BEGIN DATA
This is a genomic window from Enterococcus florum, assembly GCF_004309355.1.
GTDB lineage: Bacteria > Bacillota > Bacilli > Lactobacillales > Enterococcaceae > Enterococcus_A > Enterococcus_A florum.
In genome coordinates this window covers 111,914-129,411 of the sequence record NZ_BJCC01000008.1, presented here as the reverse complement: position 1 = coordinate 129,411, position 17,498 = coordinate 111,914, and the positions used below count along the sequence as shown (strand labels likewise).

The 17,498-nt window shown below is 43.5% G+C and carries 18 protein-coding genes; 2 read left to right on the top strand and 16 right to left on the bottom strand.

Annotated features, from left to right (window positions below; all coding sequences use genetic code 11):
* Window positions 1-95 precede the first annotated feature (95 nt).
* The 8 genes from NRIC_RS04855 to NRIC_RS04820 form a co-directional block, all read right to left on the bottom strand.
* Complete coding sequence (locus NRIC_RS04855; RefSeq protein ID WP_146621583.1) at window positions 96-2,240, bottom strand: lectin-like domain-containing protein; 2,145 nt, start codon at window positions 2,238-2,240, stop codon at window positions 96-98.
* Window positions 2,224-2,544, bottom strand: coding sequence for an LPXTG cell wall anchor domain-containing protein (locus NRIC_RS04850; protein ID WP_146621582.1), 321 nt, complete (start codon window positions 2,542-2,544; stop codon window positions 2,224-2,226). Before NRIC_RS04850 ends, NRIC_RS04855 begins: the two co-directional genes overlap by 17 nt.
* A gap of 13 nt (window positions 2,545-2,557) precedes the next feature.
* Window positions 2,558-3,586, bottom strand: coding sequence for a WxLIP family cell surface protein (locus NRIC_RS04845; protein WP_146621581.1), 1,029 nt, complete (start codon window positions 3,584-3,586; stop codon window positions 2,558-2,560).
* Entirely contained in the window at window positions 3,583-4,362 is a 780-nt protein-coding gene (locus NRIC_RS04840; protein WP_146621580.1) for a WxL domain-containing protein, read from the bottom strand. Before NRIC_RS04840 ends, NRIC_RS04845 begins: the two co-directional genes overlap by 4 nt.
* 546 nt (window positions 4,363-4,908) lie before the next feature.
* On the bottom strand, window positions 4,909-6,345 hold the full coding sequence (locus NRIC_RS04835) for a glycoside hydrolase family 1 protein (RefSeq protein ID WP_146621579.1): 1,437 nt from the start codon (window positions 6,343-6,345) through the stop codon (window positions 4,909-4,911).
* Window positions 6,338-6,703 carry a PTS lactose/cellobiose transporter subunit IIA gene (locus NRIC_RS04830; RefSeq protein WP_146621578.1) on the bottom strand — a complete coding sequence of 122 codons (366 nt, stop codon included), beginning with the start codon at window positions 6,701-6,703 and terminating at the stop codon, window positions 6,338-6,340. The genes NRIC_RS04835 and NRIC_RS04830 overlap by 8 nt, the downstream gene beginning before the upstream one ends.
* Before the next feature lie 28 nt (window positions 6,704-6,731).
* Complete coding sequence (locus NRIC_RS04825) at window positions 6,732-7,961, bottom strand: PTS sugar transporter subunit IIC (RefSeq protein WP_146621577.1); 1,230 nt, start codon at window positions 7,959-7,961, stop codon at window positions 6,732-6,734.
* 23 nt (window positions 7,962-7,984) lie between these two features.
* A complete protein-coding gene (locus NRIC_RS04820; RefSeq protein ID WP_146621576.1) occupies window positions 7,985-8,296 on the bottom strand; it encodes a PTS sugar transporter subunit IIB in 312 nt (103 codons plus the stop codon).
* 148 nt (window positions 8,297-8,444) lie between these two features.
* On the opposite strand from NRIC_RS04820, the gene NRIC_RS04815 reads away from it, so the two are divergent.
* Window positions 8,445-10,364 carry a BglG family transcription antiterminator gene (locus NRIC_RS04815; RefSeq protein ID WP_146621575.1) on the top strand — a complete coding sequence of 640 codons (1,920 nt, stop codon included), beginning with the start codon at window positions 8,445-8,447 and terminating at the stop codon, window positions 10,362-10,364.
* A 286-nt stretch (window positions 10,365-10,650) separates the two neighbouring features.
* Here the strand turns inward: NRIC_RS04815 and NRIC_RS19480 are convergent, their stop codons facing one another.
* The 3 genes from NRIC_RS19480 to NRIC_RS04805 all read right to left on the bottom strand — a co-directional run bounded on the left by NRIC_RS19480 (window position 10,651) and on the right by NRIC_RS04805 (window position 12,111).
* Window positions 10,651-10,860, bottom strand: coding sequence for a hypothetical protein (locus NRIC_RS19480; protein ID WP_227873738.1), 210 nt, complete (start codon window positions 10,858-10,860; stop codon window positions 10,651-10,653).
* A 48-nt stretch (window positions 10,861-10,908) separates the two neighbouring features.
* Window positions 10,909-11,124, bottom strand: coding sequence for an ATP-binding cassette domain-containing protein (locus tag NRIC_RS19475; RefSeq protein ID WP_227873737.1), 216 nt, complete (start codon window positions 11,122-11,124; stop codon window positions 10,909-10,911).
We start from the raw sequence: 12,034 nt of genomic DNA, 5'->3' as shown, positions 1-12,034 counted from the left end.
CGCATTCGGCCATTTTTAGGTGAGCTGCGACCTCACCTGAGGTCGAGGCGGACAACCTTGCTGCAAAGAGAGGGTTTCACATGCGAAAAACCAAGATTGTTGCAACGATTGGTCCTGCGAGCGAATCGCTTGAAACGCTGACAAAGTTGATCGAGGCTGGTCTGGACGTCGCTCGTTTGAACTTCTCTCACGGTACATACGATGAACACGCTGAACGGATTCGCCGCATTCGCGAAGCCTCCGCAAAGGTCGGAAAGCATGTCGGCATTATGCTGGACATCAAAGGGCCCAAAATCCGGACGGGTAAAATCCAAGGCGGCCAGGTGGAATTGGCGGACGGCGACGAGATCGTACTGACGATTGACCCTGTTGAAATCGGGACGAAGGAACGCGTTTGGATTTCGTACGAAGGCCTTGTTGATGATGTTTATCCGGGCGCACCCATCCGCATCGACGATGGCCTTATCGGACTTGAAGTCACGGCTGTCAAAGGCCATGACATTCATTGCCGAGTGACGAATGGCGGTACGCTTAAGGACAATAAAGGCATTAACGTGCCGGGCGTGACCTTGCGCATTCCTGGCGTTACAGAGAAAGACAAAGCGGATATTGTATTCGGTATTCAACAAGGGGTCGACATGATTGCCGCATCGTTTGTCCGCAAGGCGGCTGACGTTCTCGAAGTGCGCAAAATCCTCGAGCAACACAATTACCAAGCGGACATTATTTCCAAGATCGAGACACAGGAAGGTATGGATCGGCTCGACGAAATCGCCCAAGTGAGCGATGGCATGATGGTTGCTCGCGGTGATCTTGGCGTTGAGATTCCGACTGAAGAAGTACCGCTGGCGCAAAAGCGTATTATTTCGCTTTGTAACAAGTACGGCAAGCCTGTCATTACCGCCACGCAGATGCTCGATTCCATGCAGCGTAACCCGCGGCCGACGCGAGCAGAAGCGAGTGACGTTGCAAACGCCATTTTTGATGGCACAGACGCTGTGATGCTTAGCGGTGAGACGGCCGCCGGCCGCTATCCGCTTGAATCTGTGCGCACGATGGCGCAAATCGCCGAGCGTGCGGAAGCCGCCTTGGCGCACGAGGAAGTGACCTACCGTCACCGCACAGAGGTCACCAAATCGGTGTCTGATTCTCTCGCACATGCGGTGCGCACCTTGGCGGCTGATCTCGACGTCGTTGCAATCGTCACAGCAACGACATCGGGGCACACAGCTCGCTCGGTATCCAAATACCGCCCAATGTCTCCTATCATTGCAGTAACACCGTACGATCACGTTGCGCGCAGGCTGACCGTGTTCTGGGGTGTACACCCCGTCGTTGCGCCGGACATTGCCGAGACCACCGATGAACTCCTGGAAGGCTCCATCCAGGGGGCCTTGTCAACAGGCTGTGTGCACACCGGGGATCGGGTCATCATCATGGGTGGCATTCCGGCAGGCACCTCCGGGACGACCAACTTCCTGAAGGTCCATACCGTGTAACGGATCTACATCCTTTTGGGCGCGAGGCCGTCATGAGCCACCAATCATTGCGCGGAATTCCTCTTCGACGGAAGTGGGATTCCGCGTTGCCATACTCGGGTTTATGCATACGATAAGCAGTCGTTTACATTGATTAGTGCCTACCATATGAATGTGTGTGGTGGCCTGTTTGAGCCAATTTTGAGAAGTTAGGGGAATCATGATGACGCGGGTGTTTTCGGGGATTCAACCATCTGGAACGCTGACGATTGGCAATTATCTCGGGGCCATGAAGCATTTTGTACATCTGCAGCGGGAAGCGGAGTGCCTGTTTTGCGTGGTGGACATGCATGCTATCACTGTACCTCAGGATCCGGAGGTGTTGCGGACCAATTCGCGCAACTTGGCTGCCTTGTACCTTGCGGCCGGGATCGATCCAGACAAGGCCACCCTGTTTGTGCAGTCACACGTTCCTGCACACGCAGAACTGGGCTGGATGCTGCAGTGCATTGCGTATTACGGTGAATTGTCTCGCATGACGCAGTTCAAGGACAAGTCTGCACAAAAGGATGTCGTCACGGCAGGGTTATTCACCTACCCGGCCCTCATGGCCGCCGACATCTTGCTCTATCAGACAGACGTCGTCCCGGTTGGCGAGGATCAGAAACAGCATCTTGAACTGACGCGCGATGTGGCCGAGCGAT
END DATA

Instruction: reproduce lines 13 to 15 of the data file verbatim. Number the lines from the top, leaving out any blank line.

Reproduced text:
* 546 nt (window positions 4,363-4,908) lie before the next feature.
* On the bottom strand, window positions 4,909-6,345 hold the full coding sequence (locus NRIC_RS04835) for a glycoside hydrolase family 1 protein (RefSeq protein ID WP_146621579.1): 1,437 nt from the start codon (window positions 6,343-6,345) through the stop codon (window positions 4,909-4,911).
* Window positions 6,338-6,703 carry a PTS lactose/cellobiose transporter subunit IIA gene (locus NRIC_RS04830; RefSeq protein WP_146621578.1) on the bottom strand — a complete coding sequence of 122 codons (366 nt, stop codon included), beginning with the start codon at window positions 6,701-6,703 and terminating at the stop codon, window positions 6,338-6,340. The genes NRIC_RS04835 and NRIC_RS04830 overlap by 8 nt, the downstream gene beginning before the upstream one ends.